Wednesday, July 20, 2011
I went last week Tuesday, and it was very nice and interesting. I was there at 8:00, and received a friendly greeting. When I arrived, the vet was reading in a textbook about an unusual operation for later on in the day. The vet had an assistant who helped him, but didn’t actually operate.
During the morning there were seven operations, which were very interesting. But there was only one problem: I ate breakfast shortly before leaving, and so I felt rather light-headed during the first two or three operations. The first two operations were two female cats being spayed. I will spare you the grisly details in this post, but if you want me to write about them, just let me know. Anyway, the operations were interesting, but I didn’t watch too closely because I was feeling weird. The assistant would give the animals a dose of sedative, so that less anaesthetic was used. Then he would give them the anaesthetic in their leg, sometimes shaving the fur away to get at the skin. After he had done that, he would empty the cats bladder (if it was a cat), and then shave the belly. Then the assistant would wash the skin well with a liquid soap, rinse it and then the vet would take it to the operating table, and operate. By the way, one of the cats’ names was Bibi. I will include all the names of all the animals as I go.
Next, there were two beagles, a male and a female, by the names of Piesang (Afrikaans for banana) and Papaya respectively. They were in for a spay and neuter. These I also did not watch too closely, but soon felt better. After these two adorable dogs, there was a fox terrier cross by the name of Smudge, who came in for several tumours on her belly. These were soon removed, and she was alright.
After her, there was a massive Neapolitan Mastiff, who had come in earlier in the day, who was called Khublakan. He was a big, heavy dog, who had a tumour on his foot. The vet’s assistant said the dog must have weighed around sixty kilograms, which is a little less than me, and his head alone at least fifteen kilos, and I found this when I had to hold the dog’s head up while the vet pushed a pipe down the mastiffs throat to help him breathe while under the anaesthetic. Khublakan was carried to the table, and his paw shaved around the tumour, and then washed. The vet then cut the tumour out on the sides, between the pads. The tumour must have been on average three quarters of the size of a golf ball! After cutting it out, he then sewed the paw pads together again.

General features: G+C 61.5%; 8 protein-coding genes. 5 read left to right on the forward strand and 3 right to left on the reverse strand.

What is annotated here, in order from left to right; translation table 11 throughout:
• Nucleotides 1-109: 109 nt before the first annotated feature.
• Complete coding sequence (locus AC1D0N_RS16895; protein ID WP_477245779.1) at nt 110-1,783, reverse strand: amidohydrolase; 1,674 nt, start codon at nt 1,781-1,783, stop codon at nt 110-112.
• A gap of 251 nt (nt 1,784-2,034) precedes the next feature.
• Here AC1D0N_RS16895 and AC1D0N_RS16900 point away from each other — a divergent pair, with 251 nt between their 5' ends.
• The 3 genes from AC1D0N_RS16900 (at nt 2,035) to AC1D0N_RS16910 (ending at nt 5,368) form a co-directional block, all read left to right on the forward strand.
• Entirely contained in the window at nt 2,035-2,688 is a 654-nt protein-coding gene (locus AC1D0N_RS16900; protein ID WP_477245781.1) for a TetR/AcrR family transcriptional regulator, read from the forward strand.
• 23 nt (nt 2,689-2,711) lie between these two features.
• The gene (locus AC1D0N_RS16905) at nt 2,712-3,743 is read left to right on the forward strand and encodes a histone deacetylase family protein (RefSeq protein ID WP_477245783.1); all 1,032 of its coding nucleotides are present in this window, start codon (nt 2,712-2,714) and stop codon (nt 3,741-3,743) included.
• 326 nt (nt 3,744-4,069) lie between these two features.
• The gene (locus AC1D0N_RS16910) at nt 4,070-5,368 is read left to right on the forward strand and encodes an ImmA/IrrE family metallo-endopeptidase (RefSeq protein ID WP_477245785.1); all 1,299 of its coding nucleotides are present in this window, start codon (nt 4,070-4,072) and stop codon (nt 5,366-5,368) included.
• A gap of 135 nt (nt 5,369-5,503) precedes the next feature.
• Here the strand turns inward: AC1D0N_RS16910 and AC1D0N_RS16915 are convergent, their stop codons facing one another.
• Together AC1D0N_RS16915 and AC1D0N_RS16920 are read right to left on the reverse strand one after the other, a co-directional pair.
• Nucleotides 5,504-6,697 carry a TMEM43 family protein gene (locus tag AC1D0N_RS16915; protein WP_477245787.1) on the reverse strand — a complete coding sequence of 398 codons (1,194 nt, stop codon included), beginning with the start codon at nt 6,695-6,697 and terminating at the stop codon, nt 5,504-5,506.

But there was a tragic happening in store. Later on, sometime after the operation, the vat’s assistant came to check Khublakan, and found him not breathing. He got the stethoscope and listened to the big dog’s head, but heard nothing. Khublakan was dead! Sadly yes. We were not sure what had caused him to die, but the assistant took him to an outside room, and had a look at the dog’s heart, and found that the cancer had spread to his heart.
Next up was a dog called Blackie, and he was like his name: black. Anyway, his problem was that he had trouble with one of his salivary glands, which were seeping saliva into his neck, in pockets I think, because he had two large squishy lumps on his throat. And the cure was simple: remove the gland, and plush the area of saliva congregation.
Another interesting patient was a beautiful white cat, who (surprisingly enough) was a diabetic. If you have seen one of my previous posts about Tartufo, this cat looked similar, but whiter, in fact snow white, and with longer fur. Her name was Lady Poppet, and she was staying with the vet while her owner was in hospital.